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Dem governor: Fox News outdid tea partiers in ‘marshalling anger’

By David Edwards and Daniel Tencer
Monday, April 26, 2010 11:45 EDT
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Pennsylvania’s Democratic governor, Ed Rendell, told the hosts of Fox & Friends Monday that they “deserve credit” for the success of the tea party movement, and that the movement could well dissipate if the economy improves.

“You guys deserve more credit for marshaling that anger than the tea partiers,” Rendell told hosts Gretchen Carlson, Steve Doocy and Brian Kilmeade, adding that he was “being serious” in making the claim and that “it’s your right to do so.”

In a long monologue during which the news hosts sometimes had trouble getting a word in edgewise, Rendell said that the tea party movement paled in size when compared to the anti-war movement during the Bush era, and that the tea parties “have been successful because the mainstream media, the media all over the country, has given them too much credit. I think they’re sort of following the anger, rather than creating the movement.”

Rendell said: “The anger is palpable and it is real. And is there a movement– does that anger get acted upon by people? Sure it does. Anytime you’ve got people who lost their jobs, lost their 401k, lost their houses, people are going to be angry. But I don’t think it’s all directed at government spending or wasteful government. I think that’s part of it, but I think there’s a lot of anger just because we have a bad economy. If the economy continues to improve like it’s clearly doing, I think you’ll see a lot of that anger dissipate, even before the November election.”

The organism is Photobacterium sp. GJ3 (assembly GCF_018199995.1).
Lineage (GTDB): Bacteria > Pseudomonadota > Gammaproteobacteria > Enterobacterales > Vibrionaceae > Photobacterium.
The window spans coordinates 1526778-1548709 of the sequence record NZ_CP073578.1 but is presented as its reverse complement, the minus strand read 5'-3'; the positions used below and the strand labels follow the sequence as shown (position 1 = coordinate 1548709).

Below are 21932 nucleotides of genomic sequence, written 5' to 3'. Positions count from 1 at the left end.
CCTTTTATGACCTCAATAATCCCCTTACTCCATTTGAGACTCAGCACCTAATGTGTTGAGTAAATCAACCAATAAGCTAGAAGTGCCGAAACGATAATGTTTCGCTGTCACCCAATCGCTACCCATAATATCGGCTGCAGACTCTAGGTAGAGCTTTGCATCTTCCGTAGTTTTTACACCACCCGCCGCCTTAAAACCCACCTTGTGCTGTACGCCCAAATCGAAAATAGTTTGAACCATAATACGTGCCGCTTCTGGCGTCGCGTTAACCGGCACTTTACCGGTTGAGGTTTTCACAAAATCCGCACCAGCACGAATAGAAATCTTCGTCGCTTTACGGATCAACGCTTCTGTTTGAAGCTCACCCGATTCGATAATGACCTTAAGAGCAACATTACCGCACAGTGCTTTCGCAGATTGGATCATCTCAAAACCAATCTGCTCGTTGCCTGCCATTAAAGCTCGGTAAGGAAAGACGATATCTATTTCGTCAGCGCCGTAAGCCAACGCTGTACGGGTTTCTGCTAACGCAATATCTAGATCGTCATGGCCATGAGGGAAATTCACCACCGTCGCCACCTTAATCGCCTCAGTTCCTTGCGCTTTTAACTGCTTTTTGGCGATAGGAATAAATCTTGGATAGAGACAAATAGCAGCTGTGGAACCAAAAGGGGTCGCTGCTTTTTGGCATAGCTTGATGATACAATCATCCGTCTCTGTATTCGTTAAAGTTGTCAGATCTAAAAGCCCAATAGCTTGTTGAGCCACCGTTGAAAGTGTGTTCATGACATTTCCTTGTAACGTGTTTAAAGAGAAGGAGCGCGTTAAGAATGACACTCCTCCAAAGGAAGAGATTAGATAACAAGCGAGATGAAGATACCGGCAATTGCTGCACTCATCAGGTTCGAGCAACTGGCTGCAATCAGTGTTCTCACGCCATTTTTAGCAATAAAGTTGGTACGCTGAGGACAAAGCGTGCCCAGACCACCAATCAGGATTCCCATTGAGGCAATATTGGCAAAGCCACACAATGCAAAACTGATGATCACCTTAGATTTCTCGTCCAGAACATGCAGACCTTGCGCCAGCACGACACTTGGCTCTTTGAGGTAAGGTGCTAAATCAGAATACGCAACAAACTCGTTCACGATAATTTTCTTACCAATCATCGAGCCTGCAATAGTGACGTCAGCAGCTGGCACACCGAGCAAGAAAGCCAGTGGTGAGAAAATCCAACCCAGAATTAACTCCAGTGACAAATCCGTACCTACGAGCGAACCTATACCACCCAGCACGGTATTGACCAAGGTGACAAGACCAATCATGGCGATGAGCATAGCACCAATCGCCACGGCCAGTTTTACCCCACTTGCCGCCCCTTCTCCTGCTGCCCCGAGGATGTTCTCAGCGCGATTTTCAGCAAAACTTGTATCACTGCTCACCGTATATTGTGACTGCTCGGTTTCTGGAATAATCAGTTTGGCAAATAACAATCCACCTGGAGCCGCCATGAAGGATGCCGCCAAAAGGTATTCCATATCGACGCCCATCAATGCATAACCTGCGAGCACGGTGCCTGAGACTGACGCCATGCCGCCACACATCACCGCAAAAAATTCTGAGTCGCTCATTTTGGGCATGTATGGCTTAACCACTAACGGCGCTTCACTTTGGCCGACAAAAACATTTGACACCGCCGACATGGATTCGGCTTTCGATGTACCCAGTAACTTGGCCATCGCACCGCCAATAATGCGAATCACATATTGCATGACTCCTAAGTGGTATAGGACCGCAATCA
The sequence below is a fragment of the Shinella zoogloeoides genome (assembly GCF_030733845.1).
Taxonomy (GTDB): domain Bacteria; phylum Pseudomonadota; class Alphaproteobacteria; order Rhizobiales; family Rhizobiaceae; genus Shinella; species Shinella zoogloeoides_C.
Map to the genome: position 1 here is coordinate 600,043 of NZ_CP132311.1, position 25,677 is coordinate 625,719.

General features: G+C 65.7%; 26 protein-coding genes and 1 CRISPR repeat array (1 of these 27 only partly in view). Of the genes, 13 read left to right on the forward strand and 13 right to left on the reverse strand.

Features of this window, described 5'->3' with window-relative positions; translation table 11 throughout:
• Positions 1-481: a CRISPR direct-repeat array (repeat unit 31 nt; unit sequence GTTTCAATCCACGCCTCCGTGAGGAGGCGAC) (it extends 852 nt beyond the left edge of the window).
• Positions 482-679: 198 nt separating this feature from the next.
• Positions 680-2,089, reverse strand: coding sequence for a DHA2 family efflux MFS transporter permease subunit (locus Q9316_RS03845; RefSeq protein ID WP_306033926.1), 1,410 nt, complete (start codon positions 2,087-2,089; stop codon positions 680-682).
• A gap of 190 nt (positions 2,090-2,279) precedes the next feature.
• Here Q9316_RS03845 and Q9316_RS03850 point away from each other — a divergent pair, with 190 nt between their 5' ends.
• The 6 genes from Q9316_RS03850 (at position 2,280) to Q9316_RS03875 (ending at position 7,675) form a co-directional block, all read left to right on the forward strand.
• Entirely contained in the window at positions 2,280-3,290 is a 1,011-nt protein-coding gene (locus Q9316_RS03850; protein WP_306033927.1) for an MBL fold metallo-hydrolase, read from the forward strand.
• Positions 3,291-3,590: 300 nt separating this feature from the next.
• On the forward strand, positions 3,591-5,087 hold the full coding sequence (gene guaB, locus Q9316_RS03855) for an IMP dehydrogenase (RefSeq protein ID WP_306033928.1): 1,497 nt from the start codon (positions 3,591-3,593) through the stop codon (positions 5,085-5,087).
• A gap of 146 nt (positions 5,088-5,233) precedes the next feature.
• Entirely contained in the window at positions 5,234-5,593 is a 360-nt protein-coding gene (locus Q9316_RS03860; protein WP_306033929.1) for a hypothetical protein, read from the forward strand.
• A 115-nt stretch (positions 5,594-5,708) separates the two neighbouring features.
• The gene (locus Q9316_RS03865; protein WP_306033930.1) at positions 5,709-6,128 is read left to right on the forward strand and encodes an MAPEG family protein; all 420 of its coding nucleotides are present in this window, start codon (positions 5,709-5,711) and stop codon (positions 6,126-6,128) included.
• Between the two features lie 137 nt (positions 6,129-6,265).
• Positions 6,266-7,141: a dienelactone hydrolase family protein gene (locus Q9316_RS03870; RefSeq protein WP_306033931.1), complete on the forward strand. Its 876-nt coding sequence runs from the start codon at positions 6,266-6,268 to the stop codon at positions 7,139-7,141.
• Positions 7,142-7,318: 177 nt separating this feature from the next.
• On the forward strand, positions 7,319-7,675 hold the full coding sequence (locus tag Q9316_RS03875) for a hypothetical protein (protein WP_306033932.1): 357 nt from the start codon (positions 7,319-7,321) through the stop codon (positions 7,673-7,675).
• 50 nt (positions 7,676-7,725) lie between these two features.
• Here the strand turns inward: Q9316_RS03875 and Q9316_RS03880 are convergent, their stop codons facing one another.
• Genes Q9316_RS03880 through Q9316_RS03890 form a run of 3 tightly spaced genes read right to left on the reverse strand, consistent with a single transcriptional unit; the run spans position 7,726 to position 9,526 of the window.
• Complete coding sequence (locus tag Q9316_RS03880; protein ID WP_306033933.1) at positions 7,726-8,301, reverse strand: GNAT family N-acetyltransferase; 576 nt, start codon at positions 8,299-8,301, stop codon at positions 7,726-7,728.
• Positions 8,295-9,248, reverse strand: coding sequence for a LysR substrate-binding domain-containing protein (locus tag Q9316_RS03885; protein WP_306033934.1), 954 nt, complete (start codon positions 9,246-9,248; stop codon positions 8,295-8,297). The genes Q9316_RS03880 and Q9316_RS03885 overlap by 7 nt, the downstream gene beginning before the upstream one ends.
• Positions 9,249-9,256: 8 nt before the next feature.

Rendell cited recent news that new home sales jumped 27 percent in March as a sign that the economy is improving.

The two-term governor also highlighted that tea party demonstrations have been considerably smaller than the anti-war protests of the past decade.

“When we had the demonstrations against the war, hundreds of thousands of people made it to Washington. A quarter of a million people, not a thousand people. There’s a huge difference, guys.”

Doocy argued that the comparison wasn’t fair because tea party protests were spread out all over the country, not concentrated in one place.

Said Rendell: “The tea party movement deserves some real credit, because without much of an infrastructure, without much of a following — and a thousand people isn’t much of a following — they’ve captured the imagination of the media, because of their passion, because of their anger.”

This video is from Fox News’ Fox & Friends, broadcast April 26, 2010.


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